Pavel thought of his cold concrete floor as a king-sized bed. On the night before Loatia’s bi-annual Threnody, Pavel laid rigidly next to his best friend, Metiri. Metiri was a crescent and was twice the size of Pavel. Since Metiri was limbless, Pavel draped a paisley blanket over where its brain was to keep the kind lunula warm at night.
Pavel feared Threnodies.
“Why induce death?” he thought, his face propped up by two pillows, his eyes fixed on the ceiling of his room. His breaths were shallow. Slowly, he sank into thought. Moments later, he realized he was trapped in an asymmetrical section of his mind, cornered by the old intangibles Anxiety and Dread. Pavel was frightened, so he decided to search for irony in the situation.
“How can I be cornered in a room without symmetry?”
In Loatia, the Threnody was a sacrificial ceremony where local governments throughout the country would select citizens at random to be dissolved with nitro-hydrochloric acid and poured into the Sea of Murnan, to the east. The Orthodox Lecheorian priests would then sing dirges until sundown of the following day.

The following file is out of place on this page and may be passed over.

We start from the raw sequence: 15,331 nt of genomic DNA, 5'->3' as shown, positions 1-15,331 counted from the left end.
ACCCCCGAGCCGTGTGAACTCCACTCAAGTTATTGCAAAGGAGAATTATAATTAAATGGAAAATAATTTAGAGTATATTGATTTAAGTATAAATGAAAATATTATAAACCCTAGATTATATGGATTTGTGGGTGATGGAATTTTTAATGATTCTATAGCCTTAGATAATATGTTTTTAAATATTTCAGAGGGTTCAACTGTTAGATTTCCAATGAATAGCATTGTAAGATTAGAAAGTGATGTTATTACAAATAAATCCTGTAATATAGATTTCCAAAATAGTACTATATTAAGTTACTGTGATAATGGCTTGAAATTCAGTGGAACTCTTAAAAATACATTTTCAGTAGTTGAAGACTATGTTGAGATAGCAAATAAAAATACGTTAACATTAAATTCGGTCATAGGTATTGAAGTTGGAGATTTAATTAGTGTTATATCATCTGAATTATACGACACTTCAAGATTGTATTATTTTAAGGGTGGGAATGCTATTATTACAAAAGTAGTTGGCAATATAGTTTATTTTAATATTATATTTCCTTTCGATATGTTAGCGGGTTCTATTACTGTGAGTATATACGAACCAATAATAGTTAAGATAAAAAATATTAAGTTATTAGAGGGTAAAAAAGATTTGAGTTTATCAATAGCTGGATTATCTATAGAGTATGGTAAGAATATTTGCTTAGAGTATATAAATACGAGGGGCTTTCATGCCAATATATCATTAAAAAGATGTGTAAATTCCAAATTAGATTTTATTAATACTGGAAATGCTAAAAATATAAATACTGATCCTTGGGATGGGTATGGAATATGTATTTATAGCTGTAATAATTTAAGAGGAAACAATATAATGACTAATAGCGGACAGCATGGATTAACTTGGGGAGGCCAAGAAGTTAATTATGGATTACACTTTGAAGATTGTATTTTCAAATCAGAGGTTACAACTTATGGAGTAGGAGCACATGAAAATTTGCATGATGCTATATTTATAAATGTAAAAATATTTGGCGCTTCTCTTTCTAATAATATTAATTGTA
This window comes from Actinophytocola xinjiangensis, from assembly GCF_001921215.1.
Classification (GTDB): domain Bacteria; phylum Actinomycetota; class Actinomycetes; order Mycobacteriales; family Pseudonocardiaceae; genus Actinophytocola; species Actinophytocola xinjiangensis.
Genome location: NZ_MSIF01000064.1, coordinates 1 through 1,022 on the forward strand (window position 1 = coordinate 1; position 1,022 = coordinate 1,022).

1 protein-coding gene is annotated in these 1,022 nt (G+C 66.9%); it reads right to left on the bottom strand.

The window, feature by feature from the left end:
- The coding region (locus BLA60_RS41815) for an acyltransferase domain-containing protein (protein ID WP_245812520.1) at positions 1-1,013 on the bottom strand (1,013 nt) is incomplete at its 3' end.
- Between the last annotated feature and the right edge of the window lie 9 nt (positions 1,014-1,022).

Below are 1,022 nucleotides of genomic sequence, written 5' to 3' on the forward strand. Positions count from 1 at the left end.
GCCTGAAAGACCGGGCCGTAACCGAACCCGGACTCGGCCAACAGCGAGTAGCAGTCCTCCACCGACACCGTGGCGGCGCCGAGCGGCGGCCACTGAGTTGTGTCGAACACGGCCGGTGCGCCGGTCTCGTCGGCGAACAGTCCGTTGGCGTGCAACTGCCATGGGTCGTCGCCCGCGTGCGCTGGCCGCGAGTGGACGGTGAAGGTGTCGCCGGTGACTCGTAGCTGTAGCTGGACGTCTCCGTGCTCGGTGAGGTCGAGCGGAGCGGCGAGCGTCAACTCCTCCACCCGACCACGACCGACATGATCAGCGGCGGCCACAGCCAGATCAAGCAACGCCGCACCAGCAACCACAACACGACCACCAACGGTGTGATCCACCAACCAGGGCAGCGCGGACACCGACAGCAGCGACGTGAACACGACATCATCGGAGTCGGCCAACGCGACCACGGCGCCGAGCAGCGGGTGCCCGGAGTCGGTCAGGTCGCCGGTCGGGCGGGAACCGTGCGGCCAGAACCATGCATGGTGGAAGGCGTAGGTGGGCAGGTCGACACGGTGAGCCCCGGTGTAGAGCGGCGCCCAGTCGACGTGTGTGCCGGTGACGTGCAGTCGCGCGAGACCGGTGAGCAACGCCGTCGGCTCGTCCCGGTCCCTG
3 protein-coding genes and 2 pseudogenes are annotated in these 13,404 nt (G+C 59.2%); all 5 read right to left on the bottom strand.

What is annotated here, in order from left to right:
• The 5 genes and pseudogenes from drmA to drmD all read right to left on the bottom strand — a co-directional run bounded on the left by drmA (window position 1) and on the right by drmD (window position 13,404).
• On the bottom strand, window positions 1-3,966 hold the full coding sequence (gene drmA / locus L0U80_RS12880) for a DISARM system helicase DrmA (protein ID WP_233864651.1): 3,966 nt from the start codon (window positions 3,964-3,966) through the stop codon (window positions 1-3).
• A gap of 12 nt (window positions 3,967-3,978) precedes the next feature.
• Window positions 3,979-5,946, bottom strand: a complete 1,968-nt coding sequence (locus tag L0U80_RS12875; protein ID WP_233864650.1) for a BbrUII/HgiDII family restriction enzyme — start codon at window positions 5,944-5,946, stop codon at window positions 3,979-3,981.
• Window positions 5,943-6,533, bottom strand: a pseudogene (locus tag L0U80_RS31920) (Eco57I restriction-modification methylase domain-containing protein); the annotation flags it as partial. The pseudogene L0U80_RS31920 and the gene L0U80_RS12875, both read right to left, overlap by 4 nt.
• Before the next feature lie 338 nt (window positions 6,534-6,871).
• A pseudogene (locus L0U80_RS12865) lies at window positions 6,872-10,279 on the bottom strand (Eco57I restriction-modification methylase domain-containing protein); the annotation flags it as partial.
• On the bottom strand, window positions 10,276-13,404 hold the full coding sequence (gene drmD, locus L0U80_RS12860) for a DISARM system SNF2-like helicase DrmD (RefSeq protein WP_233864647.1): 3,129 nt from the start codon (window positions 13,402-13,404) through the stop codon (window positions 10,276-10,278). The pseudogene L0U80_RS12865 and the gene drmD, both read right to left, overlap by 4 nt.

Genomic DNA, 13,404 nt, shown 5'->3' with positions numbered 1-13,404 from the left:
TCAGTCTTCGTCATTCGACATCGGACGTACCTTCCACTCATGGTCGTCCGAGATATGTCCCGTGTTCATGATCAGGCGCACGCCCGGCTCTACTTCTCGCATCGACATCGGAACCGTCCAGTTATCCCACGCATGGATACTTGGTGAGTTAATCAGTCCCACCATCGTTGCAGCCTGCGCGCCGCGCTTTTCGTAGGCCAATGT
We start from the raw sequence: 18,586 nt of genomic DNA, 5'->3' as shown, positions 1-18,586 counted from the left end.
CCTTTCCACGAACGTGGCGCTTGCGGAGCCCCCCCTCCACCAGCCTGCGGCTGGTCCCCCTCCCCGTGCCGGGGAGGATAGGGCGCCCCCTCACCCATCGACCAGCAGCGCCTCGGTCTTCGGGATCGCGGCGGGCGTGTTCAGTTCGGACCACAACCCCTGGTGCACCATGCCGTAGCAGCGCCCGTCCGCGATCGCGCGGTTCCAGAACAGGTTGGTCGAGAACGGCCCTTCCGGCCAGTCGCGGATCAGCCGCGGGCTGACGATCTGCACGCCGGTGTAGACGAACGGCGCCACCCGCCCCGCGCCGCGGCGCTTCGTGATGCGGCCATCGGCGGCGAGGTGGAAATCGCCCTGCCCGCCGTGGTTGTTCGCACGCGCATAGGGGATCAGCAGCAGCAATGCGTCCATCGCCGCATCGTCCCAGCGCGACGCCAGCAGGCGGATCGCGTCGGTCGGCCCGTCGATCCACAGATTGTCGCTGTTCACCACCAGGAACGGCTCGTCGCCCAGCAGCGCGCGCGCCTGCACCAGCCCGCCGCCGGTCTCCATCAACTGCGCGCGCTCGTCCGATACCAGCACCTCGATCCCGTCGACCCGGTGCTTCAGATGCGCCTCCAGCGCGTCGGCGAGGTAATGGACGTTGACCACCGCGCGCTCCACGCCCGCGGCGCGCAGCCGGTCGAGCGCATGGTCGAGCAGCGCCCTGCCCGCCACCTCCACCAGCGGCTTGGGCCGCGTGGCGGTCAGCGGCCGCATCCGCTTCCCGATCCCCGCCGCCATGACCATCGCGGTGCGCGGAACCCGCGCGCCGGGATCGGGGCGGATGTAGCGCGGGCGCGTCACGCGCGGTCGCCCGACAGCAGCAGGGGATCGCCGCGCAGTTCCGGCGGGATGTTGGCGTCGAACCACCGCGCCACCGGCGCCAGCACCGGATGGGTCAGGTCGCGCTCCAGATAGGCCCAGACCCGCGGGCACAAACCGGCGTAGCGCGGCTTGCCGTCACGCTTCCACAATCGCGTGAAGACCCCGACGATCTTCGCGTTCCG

The ritual was relatively new to Loatian culture; it was inherited and instated by Lecheorian bureaucrats in the throes of the Lecheor–Jord conflict roughly three centuries prior.
A few long seconds passed. Pavel broke free from the immaterial, lopsided room. He saw the ceiling again. He turned to Metiri, felt its cool white light on his callused middle fingers.
“Your feet make me feel safe. They always... always make me feel safe.”
Metiri emanated moonlight that gradually placed Pavel back into a trance. He was back in the asymmetrical room. He saw Fear now. Fear stood squarely in front of Dread and Anxiety, forming a triangle. It was the only symmetry he saw inside of the room. The only symmetry until he saw Metiri enter the room from the east.
Metiri’s presence was brilliant, its bright white light quickly dissolving the phalanx. The room began to shift into a gorgeous regularity; first into a rhombus, then into a perfect square. He was lucid. Nothing was all.
Pavel saw the ceiling again. His hand was now pressed firmly against Metiri’s feet. He felt liberated. Kingly, even.
'Pavel and Metiri' was published in the Winter 2015 edition of Panoptic Presents. Copies are available in both print and digital formats.